In future posts we'll look at the song itself.


A veritable parody of the single version
Alan W. Pollack

Full spectrum of frequencies distorted
Geoff Emerick in Andy Babiuk: Beatles Gear (p.222)

It’s called distortion, apparently
Chris Ingham: The Rough Guide To The Beatles (p. 254)

I didn't like the distorted sound of John's guitar
George Harrison in Beatles Anthology (p.298)

George and Paul were resentful and said it wasn't fast enough.
John Lennon in Beatles Anthology (p.298)

Personally, I think Paul felt that the song simply wasn't all that good
Geoff Emerick: Here, There And Everywhere (p. 252)

That was typical of him in those days; that was his vibe: pissed off.
Geoff Emerick: Here, There And Everywhere (p. 252)

The slow, understandable version
John Lennon in David Sheff: All We Are Saying (p.187)

Embarrassing, disgusting, a horror...
John Lennon in David Sheff: All We Are Saying (various places)

I really thought that love would save us all
John Lennon in Jann Wenner: Lennon Remembers (p.132)

The lyrics stand today. It's still my feeling about politics. I want to see the plan.
John Lennon in David Sheff: All We Are Saying (p.187)

The madman-on-a-street-corner
Alan W. Pollack

A song about revolution with all the bite taken out
Erik Didriksen in a message to author

A lamentable petty bourgeois cry of fear
New Left Review quoted in Revolution: Wikipedia

A much more commercial style.
John Lennon 1971 Interview

I’m a coward – I don’t want to be killed.
John Lennon 1971 Interview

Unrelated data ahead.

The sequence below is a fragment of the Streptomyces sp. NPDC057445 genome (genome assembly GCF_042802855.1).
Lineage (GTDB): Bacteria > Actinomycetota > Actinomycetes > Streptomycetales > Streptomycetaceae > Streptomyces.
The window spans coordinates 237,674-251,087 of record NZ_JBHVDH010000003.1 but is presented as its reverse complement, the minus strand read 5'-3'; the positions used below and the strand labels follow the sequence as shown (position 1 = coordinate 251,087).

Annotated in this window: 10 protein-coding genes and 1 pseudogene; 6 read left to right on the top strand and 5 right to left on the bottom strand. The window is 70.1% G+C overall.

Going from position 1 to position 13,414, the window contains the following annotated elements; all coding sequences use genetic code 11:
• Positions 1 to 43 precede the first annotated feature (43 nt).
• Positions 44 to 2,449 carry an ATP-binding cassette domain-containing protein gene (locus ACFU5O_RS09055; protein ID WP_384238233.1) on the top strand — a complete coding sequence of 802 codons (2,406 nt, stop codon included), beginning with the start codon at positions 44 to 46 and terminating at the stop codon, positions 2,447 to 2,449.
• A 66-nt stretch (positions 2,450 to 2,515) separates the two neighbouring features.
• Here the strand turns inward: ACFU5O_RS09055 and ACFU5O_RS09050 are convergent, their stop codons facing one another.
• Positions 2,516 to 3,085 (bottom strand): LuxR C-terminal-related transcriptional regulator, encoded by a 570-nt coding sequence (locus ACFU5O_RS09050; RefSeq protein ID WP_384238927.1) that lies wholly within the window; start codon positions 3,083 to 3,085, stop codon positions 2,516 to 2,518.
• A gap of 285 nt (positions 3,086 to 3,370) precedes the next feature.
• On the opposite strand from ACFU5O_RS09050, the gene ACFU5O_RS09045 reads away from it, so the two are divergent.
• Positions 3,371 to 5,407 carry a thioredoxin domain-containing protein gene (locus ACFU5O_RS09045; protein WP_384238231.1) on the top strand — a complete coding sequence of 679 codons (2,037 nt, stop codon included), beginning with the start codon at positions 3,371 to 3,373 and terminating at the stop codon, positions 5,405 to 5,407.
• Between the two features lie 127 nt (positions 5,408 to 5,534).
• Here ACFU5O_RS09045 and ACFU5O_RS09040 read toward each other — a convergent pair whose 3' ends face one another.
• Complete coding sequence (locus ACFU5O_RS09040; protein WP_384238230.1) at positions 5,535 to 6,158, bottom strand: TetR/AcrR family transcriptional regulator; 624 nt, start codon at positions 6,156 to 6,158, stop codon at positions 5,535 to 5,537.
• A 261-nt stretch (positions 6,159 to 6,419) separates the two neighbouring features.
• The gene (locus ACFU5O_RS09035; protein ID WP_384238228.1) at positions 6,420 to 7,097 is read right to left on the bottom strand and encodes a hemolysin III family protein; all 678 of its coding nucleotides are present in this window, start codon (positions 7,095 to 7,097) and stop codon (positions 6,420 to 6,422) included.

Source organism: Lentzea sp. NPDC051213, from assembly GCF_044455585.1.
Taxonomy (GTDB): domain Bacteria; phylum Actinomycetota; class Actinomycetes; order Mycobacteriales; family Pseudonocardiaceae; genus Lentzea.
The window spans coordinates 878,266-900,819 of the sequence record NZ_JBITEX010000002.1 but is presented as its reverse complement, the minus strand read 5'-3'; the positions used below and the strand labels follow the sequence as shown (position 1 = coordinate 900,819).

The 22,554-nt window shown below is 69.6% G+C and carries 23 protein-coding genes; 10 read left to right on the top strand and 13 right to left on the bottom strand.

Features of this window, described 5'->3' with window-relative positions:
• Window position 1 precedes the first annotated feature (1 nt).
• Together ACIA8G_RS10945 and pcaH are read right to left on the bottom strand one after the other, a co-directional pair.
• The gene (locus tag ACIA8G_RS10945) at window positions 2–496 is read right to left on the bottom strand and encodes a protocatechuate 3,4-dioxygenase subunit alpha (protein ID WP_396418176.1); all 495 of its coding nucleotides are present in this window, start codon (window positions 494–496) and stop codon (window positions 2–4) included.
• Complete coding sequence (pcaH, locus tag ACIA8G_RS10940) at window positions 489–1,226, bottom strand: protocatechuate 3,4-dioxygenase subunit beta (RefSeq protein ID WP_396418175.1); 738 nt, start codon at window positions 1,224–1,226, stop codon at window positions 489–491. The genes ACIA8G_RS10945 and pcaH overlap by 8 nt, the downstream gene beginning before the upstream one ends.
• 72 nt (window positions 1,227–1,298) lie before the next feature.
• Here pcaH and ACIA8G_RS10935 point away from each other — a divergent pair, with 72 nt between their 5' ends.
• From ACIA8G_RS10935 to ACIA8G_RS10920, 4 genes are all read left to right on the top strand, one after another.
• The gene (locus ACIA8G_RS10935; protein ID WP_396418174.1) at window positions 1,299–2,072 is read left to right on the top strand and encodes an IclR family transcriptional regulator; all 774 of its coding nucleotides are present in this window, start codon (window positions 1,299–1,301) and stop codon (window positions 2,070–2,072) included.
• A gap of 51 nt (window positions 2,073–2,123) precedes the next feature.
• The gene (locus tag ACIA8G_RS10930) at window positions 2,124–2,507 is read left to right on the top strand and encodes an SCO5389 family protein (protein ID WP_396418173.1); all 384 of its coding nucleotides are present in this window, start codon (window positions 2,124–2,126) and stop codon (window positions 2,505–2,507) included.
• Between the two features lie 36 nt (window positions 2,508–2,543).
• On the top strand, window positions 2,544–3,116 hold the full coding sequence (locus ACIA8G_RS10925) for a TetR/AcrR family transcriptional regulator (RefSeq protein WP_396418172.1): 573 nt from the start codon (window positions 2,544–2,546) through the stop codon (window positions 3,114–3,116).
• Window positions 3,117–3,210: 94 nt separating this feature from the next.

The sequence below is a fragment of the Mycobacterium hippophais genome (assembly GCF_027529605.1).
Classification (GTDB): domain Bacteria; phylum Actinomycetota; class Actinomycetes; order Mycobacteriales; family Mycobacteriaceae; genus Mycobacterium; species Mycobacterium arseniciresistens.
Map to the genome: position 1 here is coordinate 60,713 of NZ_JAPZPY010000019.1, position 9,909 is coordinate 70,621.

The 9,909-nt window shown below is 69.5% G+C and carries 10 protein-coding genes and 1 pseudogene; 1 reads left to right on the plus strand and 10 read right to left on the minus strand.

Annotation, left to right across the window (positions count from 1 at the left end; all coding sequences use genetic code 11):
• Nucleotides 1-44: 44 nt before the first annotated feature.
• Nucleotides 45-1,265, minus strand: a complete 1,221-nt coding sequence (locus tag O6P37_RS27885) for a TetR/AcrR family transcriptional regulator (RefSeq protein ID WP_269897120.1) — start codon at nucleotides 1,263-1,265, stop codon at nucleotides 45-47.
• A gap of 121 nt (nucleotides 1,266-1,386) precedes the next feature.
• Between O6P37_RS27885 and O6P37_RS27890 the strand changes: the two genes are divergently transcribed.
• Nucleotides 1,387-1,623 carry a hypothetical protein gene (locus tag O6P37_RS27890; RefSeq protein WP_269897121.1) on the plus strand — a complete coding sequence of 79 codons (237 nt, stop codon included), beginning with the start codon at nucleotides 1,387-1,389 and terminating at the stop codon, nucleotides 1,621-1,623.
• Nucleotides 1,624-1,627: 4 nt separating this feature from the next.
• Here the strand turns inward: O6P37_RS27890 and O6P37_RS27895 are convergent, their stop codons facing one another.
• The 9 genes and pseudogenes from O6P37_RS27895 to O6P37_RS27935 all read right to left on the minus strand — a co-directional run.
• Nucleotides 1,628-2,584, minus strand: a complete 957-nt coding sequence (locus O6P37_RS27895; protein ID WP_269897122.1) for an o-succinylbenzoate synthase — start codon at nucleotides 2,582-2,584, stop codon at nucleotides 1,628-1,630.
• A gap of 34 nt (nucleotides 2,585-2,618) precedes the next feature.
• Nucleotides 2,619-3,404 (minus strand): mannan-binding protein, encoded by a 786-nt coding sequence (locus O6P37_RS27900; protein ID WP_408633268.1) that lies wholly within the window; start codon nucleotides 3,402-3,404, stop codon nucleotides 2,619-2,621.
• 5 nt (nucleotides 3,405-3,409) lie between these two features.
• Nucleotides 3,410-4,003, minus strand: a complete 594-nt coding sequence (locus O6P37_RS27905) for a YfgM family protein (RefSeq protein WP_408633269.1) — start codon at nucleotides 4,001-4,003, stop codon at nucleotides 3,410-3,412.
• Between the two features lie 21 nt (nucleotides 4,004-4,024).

Ob-La-Di, Ob-La-Da was covered by Marmalade and went on to be a no. 1 hit just as McCartney anticipated.


Thanks to Rod 'Downburst' Johnston, Ross Durand, Zecoop, Erik Didriksen

Monday, 17 February 2020

10:62 Revolution (pt.2) - What's The Difference?

Here's a comparison between the album version (Revolution 1) and the single (Revolution).

Album first - Single second - Video version third (where appropriate).

All divided by a dash. e.g. Key: A (this is the album) - Bb (slightly sharp) (this is the single).


Key: A - Bb (slightly sharp). The single was almost certainly recorded in A major like the album cut but vari-sped up. When the band mimed the single for the video they 'played' in A without capos, making it likely that that is how they had most recently played it.

Tempo: 95 bpm - 118 bpm. If the track was vari-sped then the band would have cut it at 111 bpm.


Appropriately the lead vocals for 'laid-back version' were recorded lying down on the floor.

“count me out … in” – (0:53) “count me out” (0:40) - restored for video

“shoo-bee-doo-wop" backing vocals (1:00) – none – restored for video

“Don't you know it's gonna be” - three times – once - three time restored for video

So when the Beatles added live vocals to the single backing track for the video they undid every change they were able to.


Both versions

John Lennon – lead vocals, electric guitar (lead on single)
George Harrison – electric guitar
Paul McCartney – Hammond organ
Ringo Starr – drums

Revolution 1 only

John Lennon – acoustic guitar
Paul McCartney – piano
Paul, George – backing vocals
All sources say Paul McCartney – bass but I suspect it was actually George Harrison

Derek Watkins, Freddy Clayton – trumpets
Don Lang, Rex Morris, J. Power, Bill Povey – trombones

Revolution only

Paul McCartney – bass
John, Paul, George, Ringo - handclaps

Nicky Hopkins – electric piano


Rev 1: false start, studio chatter (Geoff Emerick “take two”), a sound like someone hitting a box of cabassas. Original drum track barely audible before drum overdub comes in.
Rev: solo lead guitar, drums, rhythm guitar barely audible

Verse 1
Rev 1: no electrics, organ fades in at end, heavily double tracked vox